Dumbbell floor presses limit shoulder strain as they comprise a smaller range of motion. This can be an excellent pressing exercise for people with shoulder issues. By reducing the range of motion, you effectively decrease the chance of injuring your shoulder cartilage. That said, you must consult your doctor before beginning a training program if you are dealing with injuries.
Improved Triceps Development
All pressing exercises involve elbow extension and flexion. The primary muscle responsible for such movement is the triceps brachii, a three-headed muscle on the back of your upper arm. Floor presses are perfect for developing lateral and medial triceps heads.
Exercises such as skull crushers or overhead rope extensions can help develop your long triceps head. (2)
Added Stabilization and Control
Dumbbell floor presses offer better stabilization and control as they involve a limited range of motion and offer a stable base and scapular stabilization.
Dumbbell Floor Press Variations and Alternatives
Below are the best dumbbell floor press alternatives and variations:
Single-Arm Dumbbell Floor Press
Besides training the target muscles, unilateral exercises can help develop the stabilizer muscles (3). The single-arm dumbbell floor press is one of the best variations for combat sports athletes, especially those who want to develop punching power while training their core.
- Pick a dumbbell of appropriate weight.
- Place the dumbbell on the floor and lie down beside it (the side you lie down will depend on the working arm, but for now, let’s stick with the right hand).
- Grab the dumbbell in your right hand and lift it over your chest using your left hand.
- Fully extend the elbow to get in the starting position.
- Keep your legs straight or knees bent, depending on your preference. Planting your feet flat on the floor provides better stabilization and support.
- Slowly lower the dumbbell towards the floor by flexing your working elbow.
- Your tricep should touch the floor at the bottom of the range of motion.
- Reverse the motion to return to the starting position.
- Repeat for recommended reps.
Pro Tip: Actively pressing the non-working arm into the floor enhances core stability and reinforces the mind-muscle connection, ensuring better control during each rep.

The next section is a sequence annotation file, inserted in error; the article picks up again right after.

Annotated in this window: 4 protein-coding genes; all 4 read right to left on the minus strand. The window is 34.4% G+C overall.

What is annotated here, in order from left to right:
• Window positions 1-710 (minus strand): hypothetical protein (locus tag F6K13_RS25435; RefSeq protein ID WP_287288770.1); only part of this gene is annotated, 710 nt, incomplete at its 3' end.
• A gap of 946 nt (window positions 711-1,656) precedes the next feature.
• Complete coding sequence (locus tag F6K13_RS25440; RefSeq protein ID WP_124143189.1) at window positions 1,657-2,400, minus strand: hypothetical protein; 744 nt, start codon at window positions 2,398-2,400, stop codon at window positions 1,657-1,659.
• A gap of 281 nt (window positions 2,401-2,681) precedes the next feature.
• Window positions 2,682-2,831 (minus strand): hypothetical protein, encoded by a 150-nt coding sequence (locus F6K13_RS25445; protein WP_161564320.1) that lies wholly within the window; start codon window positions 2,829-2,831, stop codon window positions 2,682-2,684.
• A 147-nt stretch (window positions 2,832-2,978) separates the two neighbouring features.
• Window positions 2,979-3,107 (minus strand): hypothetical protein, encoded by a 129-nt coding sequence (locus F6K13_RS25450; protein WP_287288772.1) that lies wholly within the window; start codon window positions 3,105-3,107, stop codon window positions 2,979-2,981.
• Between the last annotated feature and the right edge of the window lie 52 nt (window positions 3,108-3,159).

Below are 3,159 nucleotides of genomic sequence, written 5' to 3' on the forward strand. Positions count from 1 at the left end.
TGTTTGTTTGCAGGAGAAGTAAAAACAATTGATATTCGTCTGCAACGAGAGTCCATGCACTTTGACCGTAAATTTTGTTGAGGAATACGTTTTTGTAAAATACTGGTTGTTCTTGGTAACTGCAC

Dumbbell Bench Press
The dumbbell bench press is one of the best chest builders. It involves a more extensive range of motion, leading to better chest fiber stimulation.
- Pick two dumbbells of appropriate weight.
- Sit at the edge of a flat bench and place both dumbbells vertically at the bottom of your thighs.
- Get into the starting position while holding the dumbbells with a pronated grip above your chest.
- Start the exercise by lowering the dumbbells towards your chest by bending your elbows.
- Pause at the bottom of the ROM for one second.
- Reverse the motion to return the weights to the starting position.
Pro Tip: Brace your core throughout the exercise for better balance. Keep the reps slow and controlled, and avoid fully extending your elbows at the top to keep constant tension on your pecs.
Barbell Bench Press
The barbell bench press is one of the three big lifts in powerlifting, the other two being deadlifts and squats. This exercise allows experienced lifters to go super heavy.
- Load the barbell with an appropriate weight.
- Lay down on the bench on your back and take a little wider than shoulder-width grip.
- Plant your feet on the floor for added stabilization and support.
- Unrack the barbell, preferably with the help of a spotter, if you are performing anything above or close to 80% of your 1RM (one-rep max).
- Start the exercise by lowering the loaded barbell towards your chest by bending your elbows.
- Reverse the motion to return to the starting position when the barbell barely touches your chest.
Pro Tip: Engage the lats during the barbell bench press for better stability.
Single-Arm Dumbbell Bench Press
Single-arm dumbbell bench press is a more challenging unilateral variation of the regular dumbbell bench press exercise. It requires more core and hip strength to execute, making it great for sports such as handball, basketball, and even some punching sports.